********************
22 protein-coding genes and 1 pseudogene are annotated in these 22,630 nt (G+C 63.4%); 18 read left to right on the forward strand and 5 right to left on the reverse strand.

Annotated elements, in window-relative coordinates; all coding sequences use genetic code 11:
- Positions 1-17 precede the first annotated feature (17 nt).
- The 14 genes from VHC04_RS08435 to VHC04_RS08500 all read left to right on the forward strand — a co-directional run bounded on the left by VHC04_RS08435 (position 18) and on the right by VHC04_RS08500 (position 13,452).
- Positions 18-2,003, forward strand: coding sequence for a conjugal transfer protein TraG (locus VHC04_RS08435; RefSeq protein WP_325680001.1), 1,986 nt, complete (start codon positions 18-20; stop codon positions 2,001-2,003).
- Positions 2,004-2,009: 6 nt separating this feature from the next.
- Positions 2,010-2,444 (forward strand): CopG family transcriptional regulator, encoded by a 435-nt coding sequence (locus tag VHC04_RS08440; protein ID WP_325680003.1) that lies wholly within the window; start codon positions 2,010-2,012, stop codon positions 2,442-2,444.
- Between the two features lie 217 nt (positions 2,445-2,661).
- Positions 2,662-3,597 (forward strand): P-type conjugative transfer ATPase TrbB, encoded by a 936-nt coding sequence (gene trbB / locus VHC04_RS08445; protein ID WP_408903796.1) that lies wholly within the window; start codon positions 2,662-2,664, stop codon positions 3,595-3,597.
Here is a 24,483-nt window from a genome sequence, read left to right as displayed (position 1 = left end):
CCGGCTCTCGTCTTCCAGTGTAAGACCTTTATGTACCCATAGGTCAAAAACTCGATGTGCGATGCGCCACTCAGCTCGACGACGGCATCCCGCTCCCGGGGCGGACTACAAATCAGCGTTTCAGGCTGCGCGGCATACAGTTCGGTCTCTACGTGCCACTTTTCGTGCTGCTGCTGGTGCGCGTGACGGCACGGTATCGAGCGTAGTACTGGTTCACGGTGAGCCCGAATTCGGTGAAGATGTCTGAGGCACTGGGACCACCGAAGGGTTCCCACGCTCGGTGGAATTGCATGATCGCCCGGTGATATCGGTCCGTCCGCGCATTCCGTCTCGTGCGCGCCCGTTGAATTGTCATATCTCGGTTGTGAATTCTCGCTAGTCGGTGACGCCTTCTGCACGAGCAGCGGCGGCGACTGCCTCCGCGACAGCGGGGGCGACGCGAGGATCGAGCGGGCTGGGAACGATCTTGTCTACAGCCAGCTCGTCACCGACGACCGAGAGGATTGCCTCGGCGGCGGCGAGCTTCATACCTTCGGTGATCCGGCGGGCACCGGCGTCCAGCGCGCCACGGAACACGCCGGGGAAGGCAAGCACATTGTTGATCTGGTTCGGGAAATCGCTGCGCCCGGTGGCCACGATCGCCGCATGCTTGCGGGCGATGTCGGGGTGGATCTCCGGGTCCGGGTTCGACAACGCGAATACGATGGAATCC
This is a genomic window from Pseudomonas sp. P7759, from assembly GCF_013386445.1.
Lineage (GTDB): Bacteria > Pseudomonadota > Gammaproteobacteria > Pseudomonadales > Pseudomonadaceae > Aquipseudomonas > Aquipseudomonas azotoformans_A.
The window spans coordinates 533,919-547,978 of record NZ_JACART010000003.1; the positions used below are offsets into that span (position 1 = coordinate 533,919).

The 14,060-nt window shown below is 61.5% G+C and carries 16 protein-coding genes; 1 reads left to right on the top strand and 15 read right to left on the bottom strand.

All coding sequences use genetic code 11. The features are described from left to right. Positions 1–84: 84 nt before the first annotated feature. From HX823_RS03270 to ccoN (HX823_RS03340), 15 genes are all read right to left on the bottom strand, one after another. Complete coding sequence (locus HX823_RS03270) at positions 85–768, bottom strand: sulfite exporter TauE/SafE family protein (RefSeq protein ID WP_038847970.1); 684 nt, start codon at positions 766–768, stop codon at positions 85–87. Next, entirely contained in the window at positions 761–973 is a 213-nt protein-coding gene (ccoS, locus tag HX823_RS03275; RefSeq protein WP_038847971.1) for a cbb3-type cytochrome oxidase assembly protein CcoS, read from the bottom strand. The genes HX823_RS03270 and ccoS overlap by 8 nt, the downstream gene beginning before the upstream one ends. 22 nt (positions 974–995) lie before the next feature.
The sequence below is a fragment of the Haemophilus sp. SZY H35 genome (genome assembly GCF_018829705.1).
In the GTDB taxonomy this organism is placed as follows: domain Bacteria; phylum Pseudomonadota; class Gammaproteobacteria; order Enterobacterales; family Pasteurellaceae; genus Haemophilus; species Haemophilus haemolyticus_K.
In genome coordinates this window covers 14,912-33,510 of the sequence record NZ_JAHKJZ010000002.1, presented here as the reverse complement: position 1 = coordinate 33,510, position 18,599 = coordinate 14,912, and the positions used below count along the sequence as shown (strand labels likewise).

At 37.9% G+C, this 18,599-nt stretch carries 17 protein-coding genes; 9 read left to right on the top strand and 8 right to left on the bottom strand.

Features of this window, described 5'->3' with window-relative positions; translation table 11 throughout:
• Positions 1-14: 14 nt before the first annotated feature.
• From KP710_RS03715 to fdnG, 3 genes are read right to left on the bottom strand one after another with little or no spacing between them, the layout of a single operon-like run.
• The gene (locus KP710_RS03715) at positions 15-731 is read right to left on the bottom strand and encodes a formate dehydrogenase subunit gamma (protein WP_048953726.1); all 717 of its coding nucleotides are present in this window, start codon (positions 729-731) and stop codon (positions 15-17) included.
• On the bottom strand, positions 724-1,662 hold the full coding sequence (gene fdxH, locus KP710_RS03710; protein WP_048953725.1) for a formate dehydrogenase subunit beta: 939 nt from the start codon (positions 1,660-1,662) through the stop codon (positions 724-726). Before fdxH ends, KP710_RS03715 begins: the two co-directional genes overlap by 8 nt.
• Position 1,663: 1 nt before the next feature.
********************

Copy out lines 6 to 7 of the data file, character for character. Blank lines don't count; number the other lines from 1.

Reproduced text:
- Positions 2,004-2,009: 6 nt separating this feature from the next.
- Positions 2,010-2,444 (forward strand): CopG family transcriptional regulator, encoded by a 435-nt coding sequence (locus tag VHC04_RS08440; protein ID WP_325680003.1) that lies wholly within the window; start codon positions 2,010-2,012, stop codon positions 2,442-2,444.